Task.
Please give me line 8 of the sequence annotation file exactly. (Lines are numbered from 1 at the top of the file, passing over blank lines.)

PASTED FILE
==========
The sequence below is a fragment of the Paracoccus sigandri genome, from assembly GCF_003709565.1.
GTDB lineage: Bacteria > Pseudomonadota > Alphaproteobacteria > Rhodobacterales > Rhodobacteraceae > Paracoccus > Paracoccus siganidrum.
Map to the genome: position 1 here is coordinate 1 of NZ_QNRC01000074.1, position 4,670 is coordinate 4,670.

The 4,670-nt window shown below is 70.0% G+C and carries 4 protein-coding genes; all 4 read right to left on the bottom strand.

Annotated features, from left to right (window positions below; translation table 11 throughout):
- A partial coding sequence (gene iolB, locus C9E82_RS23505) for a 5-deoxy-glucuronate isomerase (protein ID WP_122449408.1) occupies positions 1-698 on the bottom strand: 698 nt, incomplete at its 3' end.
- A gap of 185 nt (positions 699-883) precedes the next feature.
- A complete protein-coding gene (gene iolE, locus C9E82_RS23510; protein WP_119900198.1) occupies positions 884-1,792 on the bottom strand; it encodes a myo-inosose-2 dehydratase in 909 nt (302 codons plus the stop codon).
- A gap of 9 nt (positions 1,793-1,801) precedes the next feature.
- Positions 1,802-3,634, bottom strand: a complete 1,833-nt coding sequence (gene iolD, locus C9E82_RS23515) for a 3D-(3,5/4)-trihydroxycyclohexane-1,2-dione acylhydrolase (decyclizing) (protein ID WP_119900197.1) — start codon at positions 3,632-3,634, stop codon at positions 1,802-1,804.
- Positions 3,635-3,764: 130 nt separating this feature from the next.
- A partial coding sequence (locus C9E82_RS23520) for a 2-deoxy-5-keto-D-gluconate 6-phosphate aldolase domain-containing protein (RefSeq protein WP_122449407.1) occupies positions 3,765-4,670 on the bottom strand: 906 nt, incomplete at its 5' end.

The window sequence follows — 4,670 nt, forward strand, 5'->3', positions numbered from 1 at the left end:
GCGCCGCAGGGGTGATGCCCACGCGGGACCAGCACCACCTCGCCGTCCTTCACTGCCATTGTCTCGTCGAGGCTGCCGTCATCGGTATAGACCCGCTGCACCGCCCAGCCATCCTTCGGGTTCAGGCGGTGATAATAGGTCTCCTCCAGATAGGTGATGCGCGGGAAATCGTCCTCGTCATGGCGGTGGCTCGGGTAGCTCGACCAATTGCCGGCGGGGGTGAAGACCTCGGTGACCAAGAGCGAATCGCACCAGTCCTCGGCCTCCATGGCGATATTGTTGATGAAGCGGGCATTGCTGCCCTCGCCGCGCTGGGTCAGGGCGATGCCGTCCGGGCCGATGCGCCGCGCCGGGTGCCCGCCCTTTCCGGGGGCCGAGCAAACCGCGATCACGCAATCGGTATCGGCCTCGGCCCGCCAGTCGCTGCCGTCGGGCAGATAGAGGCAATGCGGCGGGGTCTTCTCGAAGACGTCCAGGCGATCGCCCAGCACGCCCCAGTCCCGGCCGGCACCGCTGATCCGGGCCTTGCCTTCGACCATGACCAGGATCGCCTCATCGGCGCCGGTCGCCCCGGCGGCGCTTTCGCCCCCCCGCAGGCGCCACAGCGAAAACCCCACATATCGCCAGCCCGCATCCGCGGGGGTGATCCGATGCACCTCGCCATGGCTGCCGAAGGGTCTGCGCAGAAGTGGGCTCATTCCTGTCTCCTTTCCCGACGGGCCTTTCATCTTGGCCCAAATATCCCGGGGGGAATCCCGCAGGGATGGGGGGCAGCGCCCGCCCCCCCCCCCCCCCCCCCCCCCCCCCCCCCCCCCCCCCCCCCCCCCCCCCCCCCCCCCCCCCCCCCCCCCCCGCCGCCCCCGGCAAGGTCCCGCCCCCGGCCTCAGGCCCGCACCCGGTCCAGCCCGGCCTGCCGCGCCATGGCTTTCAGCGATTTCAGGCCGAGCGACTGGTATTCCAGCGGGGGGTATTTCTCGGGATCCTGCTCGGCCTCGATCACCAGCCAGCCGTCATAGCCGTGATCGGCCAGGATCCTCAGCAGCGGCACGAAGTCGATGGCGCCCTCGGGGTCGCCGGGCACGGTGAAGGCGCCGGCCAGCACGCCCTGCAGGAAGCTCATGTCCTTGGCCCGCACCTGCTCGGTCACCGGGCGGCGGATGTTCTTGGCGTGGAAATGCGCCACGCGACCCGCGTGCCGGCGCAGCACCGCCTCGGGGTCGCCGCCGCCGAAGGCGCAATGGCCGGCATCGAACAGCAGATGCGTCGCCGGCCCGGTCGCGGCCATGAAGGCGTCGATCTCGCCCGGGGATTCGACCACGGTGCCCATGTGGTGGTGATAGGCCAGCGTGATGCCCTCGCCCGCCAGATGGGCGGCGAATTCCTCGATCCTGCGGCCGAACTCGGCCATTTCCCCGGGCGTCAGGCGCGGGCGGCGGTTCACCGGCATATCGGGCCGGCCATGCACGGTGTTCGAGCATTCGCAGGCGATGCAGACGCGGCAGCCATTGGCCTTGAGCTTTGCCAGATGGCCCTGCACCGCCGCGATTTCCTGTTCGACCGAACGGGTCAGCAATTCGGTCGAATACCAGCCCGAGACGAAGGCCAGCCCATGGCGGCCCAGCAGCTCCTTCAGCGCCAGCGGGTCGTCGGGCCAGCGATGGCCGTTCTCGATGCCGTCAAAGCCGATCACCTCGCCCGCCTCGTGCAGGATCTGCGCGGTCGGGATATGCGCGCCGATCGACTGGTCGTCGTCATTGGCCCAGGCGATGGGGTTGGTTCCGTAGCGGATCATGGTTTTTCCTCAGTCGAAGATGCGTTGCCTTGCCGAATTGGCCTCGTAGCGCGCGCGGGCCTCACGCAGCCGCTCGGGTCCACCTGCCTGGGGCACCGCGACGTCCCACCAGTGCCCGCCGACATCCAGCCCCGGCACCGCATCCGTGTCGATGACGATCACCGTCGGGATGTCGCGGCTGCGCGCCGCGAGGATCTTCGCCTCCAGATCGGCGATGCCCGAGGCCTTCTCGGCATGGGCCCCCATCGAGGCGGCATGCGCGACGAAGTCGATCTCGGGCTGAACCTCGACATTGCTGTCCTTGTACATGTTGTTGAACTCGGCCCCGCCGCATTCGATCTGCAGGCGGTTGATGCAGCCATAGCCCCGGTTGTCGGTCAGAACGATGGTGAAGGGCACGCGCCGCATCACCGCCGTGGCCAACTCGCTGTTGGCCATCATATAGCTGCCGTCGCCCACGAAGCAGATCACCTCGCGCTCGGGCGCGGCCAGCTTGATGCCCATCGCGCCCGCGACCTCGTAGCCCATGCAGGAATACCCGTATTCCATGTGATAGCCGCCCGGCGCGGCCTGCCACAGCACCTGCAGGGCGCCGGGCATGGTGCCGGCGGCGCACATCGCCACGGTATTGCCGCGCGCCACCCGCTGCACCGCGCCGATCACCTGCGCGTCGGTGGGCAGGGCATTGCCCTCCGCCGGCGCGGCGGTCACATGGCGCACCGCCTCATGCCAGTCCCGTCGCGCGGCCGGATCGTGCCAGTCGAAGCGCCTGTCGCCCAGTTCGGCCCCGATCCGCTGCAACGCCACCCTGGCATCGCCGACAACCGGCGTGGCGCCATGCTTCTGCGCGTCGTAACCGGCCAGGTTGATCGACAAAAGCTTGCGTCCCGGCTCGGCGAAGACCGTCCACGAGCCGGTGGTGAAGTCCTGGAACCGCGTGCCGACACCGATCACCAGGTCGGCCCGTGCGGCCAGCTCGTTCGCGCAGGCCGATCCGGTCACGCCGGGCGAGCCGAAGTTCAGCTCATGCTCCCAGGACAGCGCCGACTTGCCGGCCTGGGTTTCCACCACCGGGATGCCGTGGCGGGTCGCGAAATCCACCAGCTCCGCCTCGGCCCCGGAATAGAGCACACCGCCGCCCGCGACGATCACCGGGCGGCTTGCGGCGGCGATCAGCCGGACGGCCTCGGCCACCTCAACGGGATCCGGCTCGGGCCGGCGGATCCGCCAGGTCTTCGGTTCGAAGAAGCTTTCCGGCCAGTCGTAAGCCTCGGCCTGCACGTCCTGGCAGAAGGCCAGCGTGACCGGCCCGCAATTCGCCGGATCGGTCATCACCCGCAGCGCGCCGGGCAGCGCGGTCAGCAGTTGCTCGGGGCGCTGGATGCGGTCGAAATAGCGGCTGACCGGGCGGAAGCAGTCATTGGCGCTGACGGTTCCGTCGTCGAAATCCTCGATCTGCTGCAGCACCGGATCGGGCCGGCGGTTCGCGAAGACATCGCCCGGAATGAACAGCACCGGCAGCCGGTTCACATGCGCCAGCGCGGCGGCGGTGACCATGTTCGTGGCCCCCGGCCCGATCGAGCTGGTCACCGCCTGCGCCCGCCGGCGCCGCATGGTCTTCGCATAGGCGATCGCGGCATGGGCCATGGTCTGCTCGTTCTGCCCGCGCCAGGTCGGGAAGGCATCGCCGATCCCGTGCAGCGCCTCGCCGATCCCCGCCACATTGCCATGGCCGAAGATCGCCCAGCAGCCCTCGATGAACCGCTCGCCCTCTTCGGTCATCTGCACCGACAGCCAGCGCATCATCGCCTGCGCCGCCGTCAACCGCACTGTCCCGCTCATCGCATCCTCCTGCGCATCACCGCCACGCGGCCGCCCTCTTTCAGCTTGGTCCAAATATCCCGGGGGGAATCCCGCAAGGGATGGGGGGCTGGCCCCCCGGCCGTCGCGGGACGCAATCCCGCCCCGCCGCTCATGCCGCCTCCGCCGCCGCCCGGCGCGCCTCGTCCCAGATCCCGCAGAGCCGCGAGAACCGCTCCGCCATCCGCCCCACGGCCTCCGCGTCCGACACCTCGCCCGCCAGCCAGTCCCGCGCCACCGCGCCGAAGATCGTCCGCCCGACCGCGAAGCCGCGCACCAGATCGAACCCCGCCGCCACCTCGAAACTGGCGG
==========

- A complete protein-coding gene (gene iolE, locus C9E82_RS23510; protein WP_119900198.1) occupies positions 884-1,792 on the bottom strand; it encodes a myo-inosose-2 dehydratase in 909 nt (302 codons plus the stop codon).